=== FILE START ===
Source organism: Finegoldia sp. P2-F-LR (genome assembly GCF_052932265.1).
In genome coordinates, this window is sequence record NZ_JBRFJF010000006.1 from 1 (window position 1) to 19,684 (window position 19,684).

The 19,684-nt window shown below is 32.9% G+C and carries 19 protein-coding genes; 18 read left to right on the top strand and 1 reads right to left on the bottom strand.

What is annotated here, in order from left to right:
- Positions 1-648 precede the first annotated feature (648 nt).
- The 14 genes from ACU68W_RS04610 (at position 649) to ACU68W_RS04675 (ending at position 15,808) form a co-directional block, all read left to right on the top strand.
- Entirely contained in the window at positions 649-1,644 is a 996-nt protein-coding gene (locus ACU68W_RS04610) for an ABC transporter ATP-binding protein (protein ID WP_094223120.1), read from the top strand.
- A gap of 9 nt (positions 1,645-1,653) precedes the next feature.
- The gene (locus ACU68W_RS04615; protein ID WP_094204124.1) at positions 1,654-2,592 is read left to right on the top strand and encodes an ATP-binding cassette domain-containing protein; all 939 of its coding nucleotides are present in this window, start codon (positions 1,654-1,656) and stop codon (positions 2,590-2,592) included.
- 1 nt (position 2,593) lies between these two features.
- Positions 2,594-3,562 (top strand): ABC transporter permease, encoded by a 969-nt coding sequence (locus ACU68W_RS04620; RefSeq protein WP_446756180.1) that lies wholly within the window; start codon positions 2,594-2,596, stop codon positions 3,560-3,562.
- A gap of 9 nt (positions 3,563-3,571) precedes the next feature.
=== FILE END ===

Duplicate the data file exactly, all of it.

Source organism: Finegoldia sp. P2-F-LR (genome assembly GCF_052932265.1).
In genome coordinates, this window is sequence record NZ_JBRFJF010000006.1 from 1 (window position 1) to 19,684 (window position 19,684).

The 19,684-nt window shown below is 32.9% G+C and carries 19 protein-coding genes; 18 read left to right on the top strand and 1 reads right to left on the bottom strand.

What is annotated here, in order from left to right:
- Positions 1-648 precede the first annotated feature (648 nt).
- The 14 genes from ACU68W_RS04610 (at position 649) to ACU68W_RS04675 (ending at position 15,808) form a co-directional block, all read left to right on the top strand.
- Entirely contained in the window at positions 649-1,644 is a 996-nt protein-coding gene (locus ACU68W_RS04610) for an ABC transporter ATP-binding protein (protein ID WP_094223120.1), read from the top strand.
- A gap of 9 nt (positions 1,645-1,653) precedes the next feature.
- The gene (locus ACU68W_RS04615; protein ID WP_094204124.1) at positions 1,654-2,592 is read left to right on the top strand and encodes an ATP-binding cassette domain-containing protein; all 939 of its coding nucleotides are present in this window, start codon (positions 1,654-1,656) and stop codon (positions 2,590-2,592) included.
- 1 nt (position 2,593) lies between these two features.
- Positions 2,594-3,562 (top strand): ABC transporter permease, encoded by a 969-nt coding sequence (locus ACU68W_RS04620; RefSeq protein WP_446756180.1) that lies wholly within the window; start codon positions 2,594-2,596, stop codon positions 3,560-3,562.
- A gap of 9 nt (positions 3,563-3,571) precedes the next feature.